It takes a college degree to break'em;
    and a high school education to fix'em!

  7. #6
    Member Array jbone's Avatar
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    Id love to become an instructor. For the mere ability to be able to better inform people about firearm safety, I think it would be worth the time and effort.

  8. #7
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    Quote Originally Posted by aznav View Post
    1.What does NRA certification mean? Not much. It means you took a weekend long course and paid out a few dollars. However, it is an excellent place to start building your resume.
    2.Are there different levels? Not really, there are certain creds I look for, and others I just laugh at and shrug off. Mostly, the name of the game is different course offered by different agency's as well as professional work and real world experience.
    3.What about IDPA? Do they have some type of certification?
    I dont know, but I doubt it.
    4. Is there such a thing as a national certification - like when you get EMT certification? NRA is good in every state, however, its best to get state specific certs for all the legal mumbo jumbo.
    5. Is there a link that would show the different types of firearm certifications offered? Dont know. If there is, I'm sure someone else will post it.
    "Just blame Sixto"

  9. #8
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    I'm thinking, down the road, I would like to be a firearm instructor.
    Most of the states are requiring specific NRA certs or Police Firearm Instructor certs to be an Instructor. If you aren't a cop, then the NRA is about the only way to go.

    First you must do the NRA Instructor Development course. Then you can take the Instructor courses for the others.Most will accept Personal Protection in the Home, or Personal Protection Outside the Home and/or Pistol. Other states, like my own, require NRA Range Safety Officer also.Some states will require several courses, others require less. The training takes a lot of time and commitment. A lot of people would like to be instructors but when they find out how long it takes to get it all together a whole lot of them seem to lose interest in the process.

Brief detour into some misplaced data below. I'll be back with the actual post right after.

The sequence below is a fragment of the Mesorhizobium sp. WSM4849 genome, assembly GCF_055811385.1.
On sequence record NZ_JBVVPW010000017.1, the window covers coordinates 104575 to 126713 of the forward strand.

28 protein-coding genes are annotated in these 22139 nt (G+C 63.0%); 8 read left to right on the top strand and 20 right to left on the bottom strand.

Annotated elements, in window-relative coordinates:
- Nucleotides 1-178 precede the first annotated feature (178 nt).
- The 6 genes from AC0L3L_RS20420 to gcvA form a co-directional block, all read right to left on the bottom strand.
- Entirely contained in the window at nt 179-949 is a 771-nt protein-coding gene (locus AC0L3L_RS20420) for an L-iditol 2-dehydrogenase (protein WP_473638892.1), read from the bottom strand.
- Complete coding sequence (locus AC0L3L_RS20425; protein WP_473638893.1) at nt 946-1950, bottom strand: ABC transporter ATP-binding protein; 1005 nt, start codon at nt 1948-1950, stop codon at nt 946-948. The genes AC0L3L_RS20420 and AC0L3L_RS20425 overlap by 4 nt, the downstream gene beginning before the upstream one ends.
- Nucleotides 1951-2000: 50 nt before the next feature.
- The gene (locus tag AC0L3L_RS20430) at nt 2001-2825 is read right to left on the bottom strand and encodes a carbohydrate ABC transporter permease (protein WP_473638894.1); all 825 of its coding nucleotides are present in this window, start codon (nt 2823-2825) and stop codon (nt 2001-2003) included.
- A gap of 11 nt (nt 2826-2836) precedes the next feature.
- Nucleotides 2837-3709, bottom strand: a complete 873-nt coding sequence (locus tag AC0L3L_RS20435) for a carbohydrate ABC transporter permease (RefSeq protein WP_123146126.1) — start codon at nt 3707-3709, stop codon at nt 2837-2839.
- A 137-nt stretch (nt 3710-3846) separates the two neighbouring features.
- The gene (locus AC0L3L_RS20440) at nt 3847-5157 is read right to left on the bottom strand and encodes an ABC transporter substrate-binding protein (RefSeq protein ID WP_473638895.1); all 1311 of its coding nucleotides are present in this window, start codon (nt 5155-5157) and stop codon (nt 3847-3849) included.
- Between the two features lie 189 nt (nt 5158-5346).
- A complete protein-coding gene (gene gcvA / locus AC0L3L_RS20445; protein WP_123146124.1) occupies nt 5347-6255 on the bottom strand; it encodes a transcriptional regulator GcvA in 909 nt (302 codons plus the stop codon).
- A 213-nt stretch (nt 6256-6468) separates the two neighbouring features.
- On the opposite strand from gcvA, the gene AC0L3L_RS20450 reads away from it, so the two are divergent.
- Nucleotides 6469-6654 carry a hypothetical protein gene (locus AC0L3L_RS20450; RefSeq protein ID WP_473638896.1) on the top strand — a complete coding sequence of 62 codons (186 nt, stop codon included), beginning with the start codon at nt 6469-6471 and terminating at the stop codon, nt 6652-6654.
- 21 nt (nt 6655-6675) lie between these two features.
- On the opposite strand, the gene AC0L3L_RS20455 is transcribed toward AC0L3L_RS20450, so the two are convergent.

Because most states have specific guidelines and most of them are NRA sanctioned, all of the advanced courses that you take with the big names wont do you much good except to look good on the wall and impress your students.

    We have to teach a state certified course that is outline by the State Police. You have to be familiar enough with it to take a test and pass with at least 80 percent which is administered by them. After you do that, you are issued a number that you must reference from that day forward. They also require that you teach a minimum amount to stay on the list of certified instructors.
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  10. #9
    Senior Member Array jualdeaux's Avatar
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    IDPA has a sort of certification. You can go to a Safety Officer class that will certify you to be an SO at matches. And, as an SO you can run matches in clubs that are affiliated with IDPA. Or, if you don't live near a club that is affiliated, you can start it up and become Match Director at that club.

    In order to teach the SO class you have to get your Safety Officer Instructor (SOI) certification. You have to be recommended for those from, I believe, the area coordinator to take that class.
    Bend the knees, smooth is fast, watch the front sight.

  11. #10
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    Wow. Excellent, gentlemen, excellent. Though a civilian, I am on terminal leave. Next stop is retirement (ugh), post graduate work (double ugh), another career. But that will not happen till late summer. I would like to knock off some courses pronto. Will keep you posted. "A1C" SSGT Lickey, back at Luke? Quite a shift from The Big Freeze Up North.
    "The heart of the wise inclines to the right, but the heart of the fool to the left." Eccl. 10:2